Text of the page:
What can we expect from the game’s combat system?

Broadley: There’s a perception that turn-based combat is often “sluggish” and “samey”: attackers spam the same moves, you’ve got a healer, and maybe some buffs and debuffs that come up for one boss battle and are largely ignored the rest of the game. SaGa Emerald Beyond proves that turn-based combat can be very dynamic and diverse.

For example, in SaGa Emerald Beyond, the turn order changes from round to round and your available action points can fluctuate based on a number of user-controlled factors, you are heavily incentivized to adapt your tactics on the fly. What you did last turn just won’t work this turn. You won’t be spamming the same moves over and over, and you are rewarded for thinking two steps ahead.

If you’ve shied away from turn-based games because you think they’re a bit repetitive, you’ll find SaGa Emerald Beyond to be an eye-opener in just how strategic and tactical turn-based combat can be when done well!

If this game is successful, do you see it becoming the future of SaGa?

Kawazu: Videogames must always pursue new ways to be interesting and fun, so I don’t think you can just repeat the same thing - even if it is successful. Of course, as much as possible, I’d like to carry forward any aspects that are well-received by players.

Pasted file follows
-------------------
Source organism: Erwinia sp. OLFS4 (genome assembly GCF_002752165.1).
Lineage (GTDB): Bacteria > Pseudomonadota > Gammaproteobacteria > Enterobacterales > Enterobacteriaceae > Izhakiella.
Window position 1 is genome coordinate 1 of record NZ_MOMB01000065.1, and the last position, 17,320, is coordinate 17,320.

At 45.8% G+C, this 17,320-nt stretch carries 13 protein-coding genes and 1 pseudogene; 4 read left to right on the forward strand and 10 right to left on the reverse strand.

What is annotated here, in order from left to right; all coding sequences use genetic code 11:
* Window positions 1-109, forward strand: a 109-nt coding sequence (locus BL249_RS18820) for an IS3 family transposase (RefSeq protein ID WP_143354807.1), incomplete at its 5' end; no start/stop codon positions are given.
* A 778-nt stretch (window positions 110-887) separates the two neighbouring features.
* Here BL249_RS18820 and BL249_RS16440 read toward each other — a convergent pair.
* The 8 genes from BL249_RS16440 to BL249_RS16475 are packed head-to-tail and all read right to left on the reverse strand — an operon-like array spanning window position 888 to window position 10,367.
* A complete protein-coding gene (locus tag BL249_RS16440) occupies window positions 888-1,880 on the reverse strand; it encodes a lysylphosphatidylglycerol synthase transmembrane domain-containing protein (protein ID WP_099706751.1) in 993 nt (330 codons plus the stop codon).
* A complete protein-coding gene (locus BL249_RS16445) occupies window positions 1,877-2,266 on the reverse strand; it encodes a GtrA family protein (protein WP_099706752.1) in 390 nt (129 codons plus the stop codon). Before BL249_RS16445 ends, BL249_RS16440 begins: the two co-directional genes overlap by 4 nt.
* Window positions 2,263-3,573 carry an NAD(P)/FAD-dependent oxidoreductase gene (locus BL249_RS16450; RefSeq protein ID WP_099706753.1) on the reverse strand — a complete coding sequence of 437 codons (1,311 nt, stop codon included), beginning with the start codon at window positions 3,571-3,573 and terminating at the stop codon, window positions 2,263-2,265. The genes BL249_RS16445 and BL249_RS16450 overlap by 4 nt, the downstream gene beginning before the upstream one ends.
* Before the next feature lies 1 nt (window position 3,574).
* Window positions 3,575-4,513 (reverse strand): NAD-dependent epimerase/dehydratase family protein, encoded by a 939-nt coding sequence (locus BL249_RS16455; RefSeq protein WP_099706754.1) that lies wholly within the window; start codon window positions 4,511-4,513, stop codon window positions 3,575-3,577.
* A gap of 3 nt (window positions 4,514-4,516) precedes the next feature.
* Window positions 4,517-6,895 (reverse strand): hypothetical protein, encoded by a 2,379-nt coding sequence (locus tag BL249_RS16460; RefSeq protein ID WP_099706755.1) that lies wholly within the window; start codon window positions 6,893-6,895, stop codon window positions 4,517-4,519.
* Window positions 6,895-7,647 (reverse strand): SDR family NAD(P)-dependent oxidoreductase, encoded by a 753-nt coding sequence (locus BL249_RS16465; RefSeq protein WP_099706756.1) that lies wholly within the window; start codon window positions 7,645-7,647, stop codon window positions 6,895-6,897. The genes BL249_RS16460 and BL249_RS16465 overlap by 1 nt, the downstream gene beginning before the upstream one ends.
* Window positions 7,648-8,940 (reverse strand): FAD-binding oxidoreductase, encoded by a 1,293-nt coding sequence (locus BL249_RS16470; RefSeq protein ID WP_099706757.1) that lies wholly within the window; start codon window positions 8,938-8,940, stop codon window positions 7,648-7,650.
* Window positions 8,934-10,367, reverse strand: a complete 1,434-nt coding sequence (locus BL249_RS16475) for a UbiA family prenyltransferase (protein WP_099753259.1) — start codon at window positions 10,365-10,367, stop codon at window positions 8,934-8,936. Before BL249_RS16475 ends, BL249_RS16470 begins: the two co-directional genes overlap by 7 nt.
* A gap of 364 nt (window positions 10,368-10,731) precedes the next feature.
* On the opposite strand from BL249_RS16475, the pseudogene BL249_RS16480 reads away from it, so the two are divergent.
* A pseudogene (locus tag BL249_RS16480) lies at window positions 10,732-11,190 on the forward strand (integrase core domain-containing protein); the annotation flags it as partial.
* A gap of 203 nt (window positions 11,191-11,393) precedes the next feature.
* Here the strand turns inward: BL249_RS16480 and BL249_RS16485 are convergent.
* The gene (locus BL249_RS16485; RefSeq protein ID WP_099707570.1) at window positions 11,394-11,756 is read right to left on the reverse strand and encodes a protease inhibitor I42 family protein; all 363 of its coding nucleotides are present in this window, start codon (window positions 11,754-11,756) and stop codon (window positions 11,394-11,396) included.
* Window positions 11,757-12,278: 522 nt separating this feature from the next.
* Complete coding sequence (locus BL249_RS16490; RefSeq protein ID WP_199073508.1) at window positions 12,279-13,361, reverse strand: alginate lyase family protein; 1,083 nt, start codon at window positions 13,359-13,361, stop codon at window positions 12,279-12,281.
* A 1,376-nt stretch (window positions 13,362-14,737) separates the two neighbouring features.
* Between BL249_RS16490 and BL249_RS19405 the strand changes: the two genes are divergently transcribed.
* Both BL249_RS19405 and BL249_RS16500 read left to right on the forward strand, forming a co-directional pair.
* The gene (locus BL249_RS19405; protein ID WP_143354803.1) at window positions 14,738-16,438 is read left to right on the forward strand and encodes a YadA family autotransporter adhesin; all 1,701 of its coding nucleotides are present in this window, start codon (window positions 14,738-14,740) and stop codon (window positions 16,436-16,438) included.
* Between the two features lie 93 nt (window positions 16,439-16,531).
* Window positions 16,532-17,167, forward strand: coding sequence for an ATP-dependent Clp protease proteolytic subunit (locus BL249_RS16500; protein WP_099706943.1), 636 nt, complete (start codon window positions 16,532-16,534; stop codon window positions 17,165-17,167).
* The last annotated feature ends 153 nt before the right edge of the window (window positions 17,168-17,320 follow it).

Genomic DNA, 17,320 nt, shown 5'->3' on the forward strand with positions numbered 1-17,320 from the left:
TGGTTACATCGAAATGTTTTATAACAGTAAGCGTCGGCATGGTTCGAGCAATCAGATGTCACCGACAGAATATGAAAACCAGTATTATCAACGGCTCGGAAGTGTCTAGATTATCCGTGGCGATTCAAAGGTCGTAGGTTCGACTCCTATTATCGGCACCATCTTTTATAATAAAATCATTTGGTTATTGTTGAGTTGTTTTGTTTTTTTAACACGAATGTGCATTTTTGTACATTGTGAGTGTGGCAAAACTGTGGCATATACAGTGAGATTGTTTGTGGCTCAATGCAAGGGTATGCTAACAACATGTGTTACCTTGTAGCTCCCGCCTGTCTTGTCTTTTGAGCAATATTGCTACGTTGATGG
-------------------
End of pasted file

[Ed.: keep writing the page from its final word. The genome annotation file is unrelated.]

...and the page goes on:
Finally, what SaGa games would you recommend people play while they wait for SaGa Emerald Beyond to release?

Broadley: While all of the recent remasters and SaGa SCARLET GRACE: AMBITIONS are great entry points for new players, I’d personally recommend SaGa Frontier Remastered or Romancing SaGa -Minstrel Song- Remastered as two great entry points to whet your appetite as you wait for SaGa Emerald Beyond.

The games themselves have withstood the test of time - SaGa Frontier features a bevy of unique locales and protagonists that wildly shape how you experience the game, while Romancing SaGa -Minstrel Song- has a very cohesive world in which each protagonist is doing their best to forge their own path.  

If you prefer an experience that is diverse in all the best possible ways, SaGa Frontier Remastered will not lead you astray. If you prefer seeing a central tale from multiple different perspectives, then Romancing SaGa -Minstrel Song- Remastered will provide you with rich fabric from which you can weave a beautiful tapestry.

Both remasters also boast many quality-of-life improvements that make the games immensely enjoyable for modern audiences who don’t want to deal with the finicky-ness of 1990s and 2000s hardware limitations.

Many thanks to Akitoshi Kawazu and Neil Broadley for their time and their insight. SaGa Emerald Beyond launches in 2024 for Nintendo Switch, PS5, PS4, PC via STEAM, iOS and Android.

If you’d like to learn more about the SaGa series, be sure to check our full guide: